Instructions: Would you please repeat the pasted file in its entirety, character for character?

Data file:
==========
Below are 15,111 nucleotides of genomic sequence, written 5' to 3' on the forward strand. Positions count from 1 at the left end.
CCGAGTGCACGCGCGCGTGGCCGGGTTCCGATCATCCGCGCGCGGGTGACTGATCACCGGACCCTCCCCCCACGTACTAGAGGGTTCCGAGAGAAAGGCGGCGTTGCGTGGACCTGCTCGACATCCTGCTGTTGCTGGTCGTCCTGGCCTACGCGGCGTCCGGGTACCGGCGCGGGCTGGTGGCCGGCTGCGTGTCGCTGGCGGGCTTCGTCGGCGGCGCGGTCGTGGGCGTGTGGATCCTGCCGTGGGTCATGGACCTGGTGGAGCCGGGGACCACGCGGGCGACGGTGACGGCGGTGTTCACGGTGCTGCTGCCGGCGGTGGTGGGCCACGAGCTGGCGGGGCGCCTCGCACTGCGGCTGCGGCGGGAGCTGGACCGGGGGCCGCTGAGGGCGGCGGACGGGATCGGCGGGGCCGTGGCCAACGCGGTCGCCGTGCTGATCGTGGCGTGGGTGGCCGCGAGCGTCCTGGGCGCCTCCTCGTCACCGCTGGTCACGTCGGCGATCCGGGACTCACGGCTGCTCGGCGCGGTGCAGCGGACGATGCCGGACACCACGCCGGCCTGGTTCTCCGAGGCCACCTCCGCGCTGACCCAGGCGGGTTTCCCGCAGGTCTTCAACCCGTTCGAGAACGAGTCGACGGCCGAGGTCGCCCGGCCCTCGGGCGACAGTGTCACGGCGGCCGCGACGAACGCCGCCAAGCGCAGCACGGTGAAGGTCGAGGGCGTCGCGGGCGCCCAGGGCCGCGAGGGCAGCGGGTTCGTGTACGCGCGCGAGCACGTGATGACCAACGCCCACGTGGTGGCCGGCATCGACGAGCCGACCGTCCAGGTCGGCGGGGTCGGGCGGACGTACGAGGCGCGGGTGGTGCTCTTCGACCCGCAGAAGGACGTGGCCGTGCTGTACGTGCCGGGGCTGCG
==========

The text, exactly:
Below are 15,111 nucleotides of genomic sequence, written 5' to 3' on the forward strand. Positions count from 1 at the left end.
CCGAGTGCACGCGCGCGTGGCCGGGTTCCGATCATCCGCGCGCGGGTGACTGATCACCGGACCCTCCCCCCACGTACTAGAGGGTTCCGAGAGAAAGGCGGCGTTGCGTGGACCTGCTCGACATCCTGCTGTTGCTGGTCGTCCTGGCCTACGCGGCGTCCGGGTACCGGCGCGGGCTGGTGGCCGGCTGCGTGTCGCTGGCGGGCTTCGTCGGCGGCGCGGTCGTGGGCGTGTGGATCCTGCCGTGGGTCATGGACCTGGTGGAGCCGGGGACCACGCGGGCGACGGTGACGGCGGTGTTCACGGTGCTGCTGCCGGCGGTGGTGGGCCACGAGCTGGCGGGGCGCCTCGCACTGCGGCTGCGGCGGGAGCTGGACCGGGGGCCGCTGAGGGCGGCGGACGGGATCGGCGGGGCCGTGGCCAACGCGGTCGCCGTGCTGATCGTGGCGTGGGTGGCCGCGAGCGTCCTGGGCGCCTCCTCGTCACCGCTGGTCACGTCGGCGATCCGGGACTCACGGCTGCTCGGCGCGGTGCAGCGGACGATGCCGGACACCACGCCGGCCTGGTTCTCCGAGGCCACCTCCGCGCTGACCCAGGCGGGTTTCCCGCAGGTCTTCAACCCGTTCGAGAACGAGTCGACGGCCGAGGTCGCCCGGCCCTCGGGCGACAGTGTCACGGCGGCCGCGACGAACGCCGCCAAGCGCAGCACGGTGAAGGTCGAGGGCGTCGCGGGCGCCCAGGGCCGCGAGGGCAGCGGGTTCGTGTACGCGCGCGAGCACGTGATGACCAACGCCCACGTGGTGGCCGGCATCGACGAGCCGACCGTCCAGGTCGGCGGGGTCGGGCGGACGTACGAGGCGCGGGTGGTGCTCTTCGACCCGCAGAAGGACGTGGCCGTGCTGTACGTGCCGGGGCTGCG